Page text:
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Friday, June 29, 2012

A Tale of Two Funerals

Some years ago I attended the funeral of an older person in our community who had been living alone for many years following the death of her husband.

She was in her 80’s, and one day her pastor found her in her home, badly dehydrated and completely incapacitated by a stroke. She had been unable to call anyone for help, and had been in that state for several days before anyone thought to check on her. She then died within hours of being taken to the hospital.

Here was a wonderful woman who had been very active in her church and community all her life, and yet who nearly died alone. And there were a mere 100 people at her funeral, held on a Sunday afternoon. Actually that is not a bad number for someone of her age in our area, though most of those attending looked to be in their sixties or older. I saw only one child in the service.

I felt sad that she had to die the way she did, and that there weren’t even more people at her memorial service.

Not long after that, I attended another funeral, that of one of uncles, Tobe Yoder, also in his 80’s. It was held at the Beachy Amish Church near Stuarts Draft where I was once a member before I went to Harrisonburg to go to college at 21.

What impressed me was what Tobe's funeral said about the strength of that group’s community life. It was held on a weekday morning, but not only were my uncle’s relatives there in large numbers, but practically every other member of his congregation, including children of all ages. Their church run school was closed for the day.

And this wasn’t because he was some kind of exceptional person. He never held important leadership positions in his church, and was just a quiet, committed member of the congregational family he loved and served all his life.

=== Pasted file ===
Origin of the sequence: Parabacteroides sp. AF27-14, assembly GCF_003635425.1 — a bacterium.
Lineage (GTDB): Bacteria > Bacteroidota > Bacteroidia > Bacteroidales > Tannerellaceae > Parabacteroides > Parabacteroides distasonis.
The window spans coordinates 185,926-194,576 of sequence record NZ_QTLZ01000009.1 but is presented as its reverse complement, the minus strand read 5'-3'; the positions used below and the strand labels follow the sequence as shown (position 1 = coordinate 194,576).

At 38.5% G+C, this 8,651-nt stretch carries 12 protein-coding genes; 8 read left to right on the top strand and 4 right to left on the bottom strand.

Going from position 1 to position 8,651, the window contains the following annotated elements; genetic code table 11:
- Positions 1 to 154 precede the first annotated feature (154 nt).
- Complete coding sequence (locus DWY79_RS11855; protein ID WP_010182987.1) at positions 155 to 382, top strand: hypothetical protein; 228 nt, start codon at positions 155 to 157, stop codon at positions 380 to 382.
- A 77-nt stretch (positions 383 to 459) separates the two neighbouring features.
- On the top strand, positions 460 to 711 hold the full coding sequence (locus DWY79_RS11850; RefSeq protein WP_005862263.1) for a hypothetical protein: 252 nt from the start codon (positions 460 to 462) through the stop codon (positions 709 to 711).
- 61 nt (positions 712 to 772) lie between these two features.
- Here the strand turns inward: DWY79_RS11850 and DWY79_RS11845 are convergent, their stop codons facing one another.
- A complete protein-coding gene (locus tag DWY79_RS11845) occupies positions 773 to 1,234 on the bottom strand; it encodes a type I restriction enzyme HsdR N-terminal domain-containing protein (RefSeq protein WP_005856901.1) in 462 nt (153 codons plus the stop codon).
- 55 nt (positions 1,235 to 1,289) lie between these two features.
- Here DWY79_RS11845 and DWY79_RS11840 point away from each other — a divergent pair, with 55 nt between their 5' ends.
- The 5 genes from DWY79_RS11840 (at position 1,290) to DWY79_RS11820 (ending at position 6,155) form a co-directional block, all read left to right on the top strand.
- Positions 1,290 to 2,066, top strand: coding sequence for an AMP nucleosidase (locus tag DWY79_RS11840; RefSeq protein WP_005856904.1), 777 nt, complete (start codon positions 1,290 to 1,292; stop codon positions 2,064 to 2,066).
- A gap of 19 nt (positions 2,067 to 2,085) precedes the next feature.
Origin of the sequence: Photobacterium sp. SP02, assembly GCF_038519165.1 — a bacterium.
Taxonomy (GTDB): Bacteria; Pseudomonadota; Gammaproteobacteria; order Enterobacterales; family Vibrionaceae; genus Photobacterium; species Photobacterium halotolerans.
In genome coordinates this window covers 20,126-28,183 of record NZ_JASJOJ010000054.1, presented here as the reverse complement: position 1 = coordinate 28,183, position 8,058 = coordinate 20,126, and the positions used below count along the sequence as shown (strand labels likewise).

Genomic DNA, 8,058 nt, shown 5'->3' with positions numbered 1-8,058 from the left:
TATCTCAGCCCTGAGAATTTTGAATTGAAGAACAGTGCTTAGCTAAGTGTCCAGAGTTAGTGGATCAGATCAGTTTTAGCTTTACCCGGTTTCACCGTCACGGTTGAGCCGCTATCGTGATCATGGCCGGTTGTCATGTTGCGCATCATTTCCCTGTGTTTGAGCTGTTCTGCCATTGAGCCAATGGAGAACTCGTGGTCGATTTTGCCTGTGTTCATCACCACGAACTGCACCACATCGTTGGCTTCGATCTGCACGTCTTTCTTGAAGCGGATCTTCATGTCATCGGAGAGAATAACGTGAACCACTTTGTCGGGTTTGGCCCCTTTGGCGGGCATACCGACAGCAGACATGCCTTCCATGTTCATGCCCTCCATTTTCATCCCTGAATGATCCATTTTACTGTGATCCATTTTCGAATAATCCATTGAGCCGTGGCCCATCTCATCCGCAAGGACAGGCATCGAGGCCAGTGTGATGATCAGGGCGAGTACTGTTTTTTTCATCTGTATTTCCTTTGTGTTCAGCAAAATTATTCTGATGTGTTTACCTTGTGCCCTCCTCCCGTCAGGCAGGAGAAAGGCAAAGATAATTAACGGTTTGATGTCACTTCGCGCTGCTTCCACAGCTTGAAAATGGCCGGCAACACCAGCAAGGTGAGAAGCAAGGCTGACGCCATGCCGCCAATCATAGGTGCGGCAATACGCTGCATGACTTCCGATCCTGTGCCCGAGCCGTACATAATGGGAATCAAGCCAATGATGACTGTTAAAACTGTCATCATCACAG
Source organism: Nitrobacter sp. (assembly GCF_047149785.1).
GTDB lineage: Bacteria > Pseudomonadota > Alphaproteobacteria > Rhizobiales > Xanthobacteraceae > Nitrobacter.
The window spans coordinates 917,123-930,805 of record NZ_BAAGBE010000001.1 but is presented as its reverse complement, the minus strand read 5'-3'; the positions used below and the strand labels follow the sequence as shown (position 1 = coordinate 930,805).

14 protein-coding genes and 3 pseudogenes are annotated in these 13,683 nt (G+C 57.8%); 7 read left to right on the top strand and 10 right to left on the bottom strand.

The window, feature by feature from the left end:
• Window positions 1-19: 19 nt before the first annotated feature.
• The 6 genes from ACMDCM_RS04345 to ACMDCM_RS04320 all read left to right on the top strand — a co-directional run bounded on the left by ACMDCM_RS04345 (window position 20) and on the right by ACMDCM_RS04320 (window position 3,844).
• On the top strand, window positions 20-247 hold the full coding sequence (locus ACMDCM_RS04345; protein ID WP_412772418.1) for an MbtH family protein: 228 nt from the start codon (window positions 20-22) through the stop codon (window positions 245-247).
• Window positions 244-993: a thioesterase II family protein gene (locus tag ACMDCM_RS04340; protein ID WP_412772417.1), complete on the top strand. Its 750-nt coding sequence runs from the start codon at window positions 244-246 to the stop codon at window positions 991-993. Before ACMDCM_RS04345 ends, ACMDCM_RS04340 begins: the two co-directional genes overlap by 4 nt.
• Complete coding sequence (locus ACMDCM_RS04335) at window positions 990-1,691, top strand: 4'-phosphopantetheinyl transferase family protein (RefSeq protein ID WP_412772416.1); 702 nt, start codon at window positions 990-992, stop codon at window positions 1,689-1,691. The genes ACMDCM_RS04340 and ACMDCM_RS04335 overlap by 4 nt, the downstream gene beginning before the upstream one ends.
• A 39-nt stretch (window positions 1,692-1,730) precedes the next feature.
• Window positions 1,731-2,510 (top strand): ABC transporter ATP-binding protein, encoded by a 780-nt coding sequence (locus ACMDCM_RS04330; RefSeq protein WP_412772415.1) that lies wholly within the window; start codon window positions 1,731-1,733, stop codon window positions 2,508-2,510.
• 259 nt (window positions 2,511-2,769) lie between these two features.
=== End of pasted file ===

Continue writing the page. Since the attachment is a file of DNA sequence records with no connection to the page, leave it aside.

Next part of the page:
A choir of some 40 people made up of his sons- and daughters-in-law and of his grandchildren sang some of his favorite numbers at his funeral, and the youth group of his church, some thirty strong, sang at the graveside, as his friends and family members took turns solemnly covering the grave.

I thought to myself, “What a way to die,” “What a rich man,” not rich monetarily, but in relationships, having investing in his family and his church family all of his life.

And the payoff was great. His six children, my cousins, have all turned out amazingly well, and each have healthy, sturdy families of their own. And his family, like ours, were powerfully influenced, and raised, not just by their parents, but by that larger faith community of people who were our people, who became our mentors, who met not just for Sunday morning services, but for Sunday dinners, for picnics, for Sunday evening singings. We worked and enjoyed good meals with each other at harvest times and at “frolics,” the name we used for any kind of building projects, barn or house raisings and other projects fellow members could get together for.

Funerals, like those of my uncle, were just one more way opportunity to show each other we cared, and to celebrate our common life by showing up when one of our number passed on.
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